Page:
J. Noah Slee was a crusty aristocrat with a Hudson River mansion, a pillar of the Episcopal Church who had superintended the Sunday school at St. George's for 25 years. The first time he visited birth control headquarters at 104 Fifth Avenue, he was appalled by the stacks of mailbags, the small staff unable to cope with thousands of letters. This master of corporate efficiency immediately purchased a mechanical letter-opener, date-stamper and other office equipment, and brought order into the chaotic movement.

Upon her marriage, Sanger insisted on a written agreement, guaranteeing her independence. They maintained separate apartments, taking nothing for granted, telephoning each other to make a dinner engagement or before dropping in at the other's apartment. Slee built her an estate - Willowlake - in Fishkill, NY. When she was away for long periods on lecture tours, Slee bombarded her with complaining letters; she reminded him tartly of the wedding compact guaranteeing her independence.

Slee's wealth not only gave her a position in the upper stratum of society - she had increasingly counted on wealthy club women since 1918 - Slee also became one of the movement's largest donors, and bought an old mansion as headquarters for the probirth control Clinical Research Bureau. When she wanted to hire Dr. James F. Cooper to lecture to medical groups around the country in 1925, she persuaded Slee to pay the doctor's $10,000 salary with a seductive note: "If I am able to accomplish this victory with Dr. Cooper's help, I shall bless my adorable husband, J.N.H. Slee, and retire with him to the garden of love." As it turned out, Margaret's moments in the garden were limited.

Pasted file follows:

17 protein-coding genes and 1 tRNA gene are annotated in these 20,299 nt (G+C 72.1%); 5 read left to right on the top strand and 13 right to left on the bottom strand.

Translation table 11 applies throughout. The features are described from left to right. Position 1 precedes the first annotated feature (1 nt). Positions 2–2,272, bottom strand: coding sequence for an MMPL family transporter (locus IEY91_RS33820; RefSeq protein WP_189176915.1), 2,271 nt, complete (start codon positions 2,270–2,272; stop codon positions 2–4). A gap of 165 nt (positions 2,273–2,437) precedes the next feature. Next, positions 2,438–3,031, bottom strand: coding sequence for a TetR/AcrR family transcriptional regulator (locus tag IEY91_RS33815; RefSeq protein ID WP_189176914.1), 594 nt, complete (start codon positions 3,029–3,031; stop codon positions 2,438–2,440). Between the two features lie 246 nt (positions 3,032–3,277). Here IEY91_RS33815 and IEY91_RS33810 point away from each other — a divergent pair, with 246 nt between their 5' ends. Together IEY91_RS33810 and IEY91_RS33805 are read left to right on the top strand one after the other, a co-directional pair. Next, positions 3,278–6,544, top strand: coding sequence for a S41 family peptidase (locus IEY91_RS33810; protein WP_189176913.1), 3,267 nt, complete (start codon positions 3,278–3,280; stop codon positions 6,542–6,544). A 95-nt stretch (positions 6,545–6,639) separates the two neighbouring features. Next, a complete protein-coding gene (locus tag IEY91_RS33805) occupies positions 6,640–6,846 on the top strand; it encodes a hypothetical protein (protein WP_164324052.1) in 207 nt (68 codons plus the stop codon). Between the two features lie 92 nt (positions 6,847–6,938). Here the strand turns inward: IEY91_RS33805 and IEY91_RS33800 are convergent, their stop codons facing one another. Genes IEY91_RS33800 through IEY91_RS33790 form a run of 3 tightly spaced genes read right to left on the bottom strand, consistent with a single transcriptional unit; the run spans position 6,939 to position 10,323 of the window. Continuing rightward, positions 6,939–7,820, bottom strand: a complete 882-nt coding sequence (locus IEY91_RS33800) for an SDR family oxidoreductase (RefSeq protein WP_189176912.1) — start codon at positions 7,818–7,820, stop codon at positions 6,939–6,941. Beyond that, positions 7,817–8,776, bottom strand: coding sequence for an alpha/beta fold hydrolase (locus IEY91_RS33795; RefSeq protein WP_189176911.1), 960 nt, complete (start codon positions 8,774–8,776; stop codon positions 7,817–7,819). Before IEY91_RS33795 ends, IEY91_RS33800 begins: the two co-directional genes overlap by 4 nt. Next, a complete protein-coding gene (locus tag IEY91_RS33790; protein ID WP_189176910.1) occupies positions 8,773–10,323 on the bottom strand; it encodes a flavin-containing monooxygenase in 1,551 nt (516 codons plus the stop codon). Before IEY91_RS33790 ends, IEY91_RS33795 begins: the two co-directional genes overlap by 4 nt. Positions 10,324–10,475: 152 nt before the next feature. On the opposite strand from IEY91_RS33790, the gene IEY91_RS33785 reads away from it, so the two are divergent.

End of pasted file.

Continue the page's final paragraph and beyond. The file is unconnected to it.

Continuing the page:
One factor above all kept them together. Leighton Rollins, an old friend of Sanger's, told me that after meeting Slee he got up enough nerve with a few drinks to ask what made the marriage work. "It's obviously an impertinent question, young man," Slee retorted, "but I'll tell you. She was, and always will be, the greatest adventure in my life."

In a different way, of course, Sanger was certainly the greatest influence on my own life. Our relationship remains hard to define even today. She was 74 when we met, I was 34. There was never anything physical between us, but she insisted that I stay close to her constantly - in Tucson sleeping at the house of a friend of hers a few blocks from Sanger's residence, yet making me spend all day and evening with her. It was the same in Santa Barbara and in Vermont. At first I thought it was simply loneliness, for she occasionally referred to her home as the "Well of Loneliness."

But soon I suspected there was something more. She would pour out intimate memories late at night, then seem to regret the torture of exploring the past and complain in a note, "You must have had a magic wand." When we began to exchange letters, almost every letter had endearments.

There was a certain resemblance to courtship, to be sure. But on her part, there was mainly a desire to win me to her views so that I could write better about the movement. I was obviously flattered by intimate links to a legendary figure, but I also wanted to come as close as possible to my own concept of the "New Woman", and test my beliefs against the example of one who had created a movement from her own willpower and sold it to the world.

When I finished the manuscript, which became a book published in 1955, our relations became strained. The problem was that our agreement on working together was vague. It was not an official biography. Yet to secure countless hours of interviews with her, and permission to read her papers at Smith College and the Library of Congress still closed to the public, I had to agree to show her the manuscript. It was a compromise, of course, but one I thought essential. At her advanced age, no other biographer would have the opportunity of such lengthy and close contact.